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Use MathML today, with CSS fallback!

These days, I’m working on the slides for my next talk, “The humble border-radius”. It will be about how much work is put into CSS features that superficially look as simple as border-radius, as well as what advances are in store for it in CSS Backgrounds & Borders 4 (of which I’m an editor). It will be fantastic and you should come, but this post is not about my talk.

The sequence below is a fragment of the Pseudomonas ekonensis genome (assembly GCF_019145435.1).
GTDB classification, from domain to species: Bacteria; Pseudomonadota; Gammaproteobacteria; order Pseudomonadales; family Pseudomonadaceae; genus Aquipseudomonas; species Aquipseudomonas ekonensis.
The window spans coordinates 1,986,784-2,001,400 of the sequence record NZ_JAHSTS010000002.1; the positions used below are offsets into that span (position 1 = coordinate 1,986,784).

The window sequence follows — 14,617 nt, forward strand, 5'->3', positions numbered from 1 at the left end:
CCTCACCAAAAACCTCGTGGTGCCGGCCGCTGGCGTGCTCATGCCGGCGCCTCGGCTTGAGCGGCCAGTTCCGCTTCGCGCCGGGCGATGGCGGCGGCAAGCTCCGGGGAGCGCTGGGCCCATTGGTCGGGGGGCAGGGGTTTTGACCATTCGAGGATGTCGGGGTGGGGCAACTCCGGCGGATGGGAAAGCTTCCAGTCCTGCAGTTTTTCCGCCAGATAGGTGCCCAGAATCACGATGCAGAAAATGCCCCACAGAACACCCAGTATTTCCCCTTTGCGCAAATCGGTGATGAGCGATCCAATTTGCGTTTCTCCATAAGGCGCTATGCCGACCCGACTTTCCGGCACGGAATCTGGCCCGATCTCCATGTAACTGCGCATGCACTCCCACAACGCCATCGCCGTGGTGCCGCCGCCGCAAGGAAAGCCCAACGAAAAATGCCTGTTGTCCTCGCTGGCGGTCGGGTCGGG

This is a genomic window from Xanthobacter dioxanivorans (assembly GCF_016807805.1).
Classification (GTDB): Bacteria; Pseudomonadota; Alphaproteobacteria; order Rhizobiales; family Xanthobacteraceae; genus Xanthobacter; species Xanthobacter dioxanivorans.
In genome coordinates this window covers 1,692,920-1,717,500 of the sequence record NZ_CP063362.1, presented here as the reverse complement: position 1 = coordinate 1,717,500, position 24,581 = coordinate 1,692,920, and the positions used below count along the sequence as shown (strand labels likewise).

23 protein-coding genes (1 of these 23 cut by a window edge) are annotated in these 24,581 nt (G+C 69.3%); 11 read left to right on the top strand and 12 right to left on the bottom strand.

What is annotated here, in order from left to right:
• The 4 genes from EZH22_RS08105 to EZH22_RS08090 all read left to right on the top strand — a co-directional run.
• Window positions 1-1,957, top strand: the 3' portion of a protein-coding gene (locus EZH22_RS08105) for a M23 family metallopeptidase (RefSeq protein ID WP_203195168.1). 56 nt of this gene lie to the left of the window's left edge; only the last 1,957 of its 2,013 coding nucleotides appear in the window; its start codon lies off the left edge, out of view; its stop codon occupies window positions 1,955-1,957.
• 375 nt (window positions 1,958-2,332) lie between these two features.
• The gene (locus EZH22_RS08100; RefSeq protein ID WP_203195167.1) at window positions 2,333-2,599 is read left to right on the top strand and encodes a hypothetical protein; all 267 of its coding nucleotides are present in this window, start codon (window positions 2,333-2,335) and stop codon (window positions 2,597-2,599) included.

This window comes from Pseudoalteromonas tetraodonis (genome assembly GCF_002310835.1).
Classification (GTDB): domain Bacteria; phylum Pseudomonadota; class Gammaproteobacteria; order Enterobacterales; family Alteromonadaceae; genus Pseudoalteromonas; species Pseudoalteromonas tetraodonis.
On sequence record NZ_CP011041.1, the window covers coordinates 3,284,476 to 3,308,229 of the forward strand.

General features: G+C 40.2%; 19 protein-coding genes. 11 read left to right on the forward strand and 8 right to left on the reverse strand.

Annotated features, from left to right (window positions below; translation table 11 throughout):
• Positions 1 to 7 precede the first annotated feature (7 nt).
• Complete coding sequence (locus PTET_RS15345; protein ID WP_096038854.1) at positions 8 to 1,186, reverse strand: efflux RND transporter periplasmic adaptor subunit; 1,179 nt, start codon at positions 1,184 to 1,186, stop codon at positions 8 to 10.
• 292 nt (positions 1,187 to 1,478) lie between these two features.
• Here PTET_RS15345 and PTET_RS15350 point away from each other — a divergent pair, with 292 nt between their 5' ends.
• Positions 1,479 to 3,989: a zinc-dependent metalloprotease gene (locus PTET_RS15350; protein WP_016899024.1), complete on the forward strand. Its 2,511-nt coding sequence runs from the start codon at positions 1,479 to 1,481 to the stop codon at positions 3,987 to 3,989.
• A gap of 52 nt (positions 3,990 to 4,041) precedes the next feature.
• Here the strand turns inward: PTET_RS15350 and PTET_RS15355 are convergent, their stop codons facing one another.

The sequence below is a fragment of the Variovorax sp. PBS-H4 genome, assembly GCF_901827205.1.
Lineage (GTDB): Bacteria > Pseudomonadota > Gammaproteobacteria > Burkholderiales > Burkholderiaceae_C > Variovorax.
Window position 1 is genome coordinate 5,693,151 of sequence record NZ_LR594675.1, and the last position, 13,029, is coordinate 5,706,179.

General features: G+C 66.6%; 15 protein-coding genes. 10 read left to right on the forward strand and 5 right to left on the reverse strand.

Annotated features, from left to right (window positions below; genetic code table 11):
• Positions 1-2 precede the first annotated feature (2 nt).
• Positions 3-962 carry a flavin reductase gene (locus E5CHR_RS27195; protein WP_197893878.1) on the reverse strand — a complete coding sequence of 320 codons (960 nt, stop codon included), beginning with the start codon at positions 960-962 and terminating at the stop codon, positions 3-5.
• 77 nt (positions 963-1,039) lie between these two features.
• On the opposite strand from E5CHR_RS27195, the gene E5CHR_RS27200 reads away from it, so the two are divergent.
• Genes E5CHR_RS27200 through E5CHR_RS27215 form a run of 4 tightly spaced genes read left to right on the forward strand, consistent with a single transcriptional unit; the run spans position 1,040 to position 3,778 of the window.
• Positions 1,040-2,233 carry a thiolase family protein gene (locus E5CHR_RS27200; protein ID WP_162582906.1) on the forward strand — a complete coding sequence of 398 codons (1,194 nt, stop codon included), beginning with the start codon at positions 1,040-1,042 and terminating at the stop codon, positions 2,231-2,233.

As you may know, my slides are made with HTML, CSS & JavaScript. At some point, I wanted to insert an equation to show how border-top-left-radius (as an example) shrinks proportionally when the sum of radii on the top side exceeds the width of the element. I don’t like LaTeX because it produces bitmap images that don’t scale and is inaccessible. The obvious open standard to use was MathML, and it can even be directly embedded in HTML5 without all the XML cruft, just like SVG. I had never written MathML before, but after a bit of reading and poking around existing samples, I managed to write the following MathML code: